%%%%%%%%%%%%%%%%%%%%%%%%%%%%%%%%%%%%%%%%%%%%%%%%%%%%%%%%%%%%%%%%%%%%%%%%%
%%
%W preface.tex GAP documentation Joachim Neubueser
%%
%H @(#)$Id: preface.tex,v 4.35 2002/05/02 07:50:41 sal Exp $
%%
%Y Copyright (C) 1997, Lehrstuhl D fuer Mathematik, RWTH Aachen, Germany
%%
%% This file contains the preface of the GAP manual.
%%
%%%%%%%%%%%%%%%%%%%%%%%%%%%%%%%%%%%%%%%%%%%%%%%%%%%%%%%%%%%%%%%%%%%%%%%%%
\Chapter{Preface}
Welcome to {\GAP}. This preface serves not only to introduce this
manual, ``the {\GAP} Tutorial'', but also as an introduction to the
system as a whole, and in particular to version 4 release 3 (or {\GAP}
4.3 for short).
{\GAP} stands for *Groups, Algorithms and Programming*. The name was
chosen to reflect the aim of the system, which is introduced in this
tutorial manual. Since that choice, the system has become somewhat
broader, and you will also find information about algorithms and
programming for other algebraic structures, such as semigroups and
algebras.
There are four further manuals in addition to this one: the ``Reference
Manual'' containing detailed documentation of the mathematical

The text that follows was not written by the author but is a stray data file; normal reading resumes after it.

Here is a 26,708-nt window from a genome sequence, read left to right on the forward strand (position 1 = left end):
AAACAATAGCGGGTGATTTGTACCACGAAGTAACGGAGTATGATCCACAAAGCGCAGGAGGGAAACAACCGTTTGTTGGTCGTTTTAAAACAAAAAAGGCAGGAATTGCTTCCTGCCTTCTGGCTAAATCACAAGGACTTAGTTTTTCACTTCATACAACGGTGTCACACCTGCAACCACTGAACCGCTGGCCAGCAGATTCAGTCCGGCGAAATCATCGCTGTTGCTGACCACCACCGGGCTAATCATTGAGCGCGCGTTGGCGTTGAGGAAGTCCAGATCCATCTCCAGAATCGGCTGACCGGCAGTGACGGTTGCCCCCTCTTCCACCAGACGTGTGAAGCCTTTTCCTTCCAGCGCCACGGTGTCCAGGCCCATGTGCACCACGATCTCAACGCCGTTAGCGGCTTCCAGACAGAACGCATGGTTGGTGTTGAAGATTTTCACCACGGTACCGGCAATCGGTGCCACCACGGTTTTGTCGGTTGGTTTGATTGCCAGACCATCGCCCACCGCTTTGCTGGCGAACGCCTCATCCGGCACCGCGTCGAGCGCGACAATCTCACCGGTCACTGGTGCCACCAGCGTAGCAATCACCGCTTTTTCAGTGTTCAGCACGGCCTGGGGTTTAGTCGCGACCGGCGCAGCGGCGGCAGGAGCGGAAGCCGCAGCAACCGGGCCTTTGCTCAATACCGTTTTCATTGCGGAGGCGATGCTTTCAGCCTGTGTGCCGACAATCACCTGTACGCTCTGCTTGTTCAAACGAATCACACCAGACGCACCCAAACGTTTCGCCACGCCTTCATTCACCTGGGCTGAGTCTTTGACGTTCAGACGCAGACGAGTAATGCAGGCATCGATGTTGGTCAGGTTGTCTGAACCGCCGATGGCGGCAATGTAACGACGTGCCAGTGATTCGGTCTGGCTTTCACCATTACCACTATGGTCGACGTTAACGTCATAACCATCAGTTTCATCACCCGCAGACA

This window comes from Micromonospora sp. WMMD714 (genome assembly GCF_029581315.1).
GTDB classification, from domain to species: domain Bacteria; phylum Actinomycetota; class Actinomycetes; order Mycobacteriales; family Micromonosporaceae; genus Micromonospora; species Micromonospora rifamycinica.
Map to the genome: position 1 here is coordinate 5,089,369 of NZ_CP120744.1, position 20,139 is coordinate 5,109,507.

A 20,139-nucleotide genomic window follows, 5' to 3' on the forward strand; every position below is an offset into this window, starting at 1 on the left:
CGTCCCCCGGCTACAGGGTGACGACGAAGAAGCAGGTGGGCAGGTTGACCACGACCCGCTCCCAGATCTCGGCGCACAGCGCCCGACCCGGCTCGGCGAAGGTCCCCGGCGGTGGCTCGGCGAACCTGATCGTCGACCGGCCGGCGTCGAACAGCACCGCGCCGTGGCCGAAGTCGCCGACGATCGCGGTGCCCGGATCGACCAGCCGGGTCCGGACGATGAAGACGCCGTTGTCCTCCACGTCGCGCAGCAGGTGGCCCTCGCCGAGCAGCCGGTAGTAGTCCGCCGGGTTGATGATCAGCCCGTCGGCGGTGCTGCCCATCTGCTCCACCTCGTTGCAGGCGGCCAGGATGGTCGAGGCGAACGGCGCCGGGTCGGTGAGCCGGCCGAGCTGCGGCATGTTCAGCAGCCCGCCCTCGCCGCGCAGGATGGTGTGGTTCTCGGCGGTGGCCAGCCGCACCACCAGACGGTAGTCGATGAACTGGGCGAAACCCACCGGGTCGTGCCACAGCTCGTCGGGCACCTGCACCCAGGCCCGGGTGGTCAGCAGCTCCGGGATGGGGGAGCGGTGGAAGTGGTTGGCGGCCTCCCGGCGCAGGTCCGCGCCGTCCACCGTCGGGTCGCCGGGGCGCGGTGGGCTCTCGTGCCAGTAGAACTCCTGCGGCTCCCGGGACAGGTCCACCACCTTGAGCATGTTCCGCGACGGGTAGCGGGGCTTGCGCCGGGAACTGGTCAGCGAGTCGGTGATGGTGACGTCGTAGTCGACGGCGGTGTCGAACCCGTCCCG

functionality of {\GAP}; ``Extending GAP'' containing some tutorial
material on various aspects of {\GAP} programming; ``Programming in
GAP 4'' containing detailed documentation of various aspects of the
system of interest mainly to programmers; and ``New Features for
Developers'' containing details of some newly introduced features
which we may wish to change in a future release and so do not want to
include in the main reference manual. Some of the functionality
of the system and a number of contributed extensions are provided as
``{\GAP} packages'' and each of these has its own manual. This
preface, however, serves as an introduction to the whole system.
Subsequent sections of this preface explain the structure of the
system and the arrangements for the attribution of credit for
authorship and maintenance of the system; acknowledge those who have
made particular contributions to this and previous releases and
outline the changes from earlier versions.
%%%%%%%%%%%%%%%%%%%%%%%%%%%%%%%%%%%%%%%%%%%%%%%%%%%%%%%%%%%%%%%%%%%%%%%%
\Section{The GAP System}
{\GAP} is a *free*, *open* and *extensible* software package for
computation in discrete abstract algebra. The terms ``free'' and
``open'' describe the conditions under which the system is distributed --
in brief, it is *free of charge* (except possibly for the immediate costs
of delivering it to you), you are *free to pass it on* within certain
limits, and all of the workings of the system are *open for you to
examine and change*. Details of these conditions can be found
%display{tex}
in the Copyright Notice of the previous page.
%display{nontex}
%in "ref:Copyright".
%enddisplay
The system is ``extensible'' in that you can write your own programs in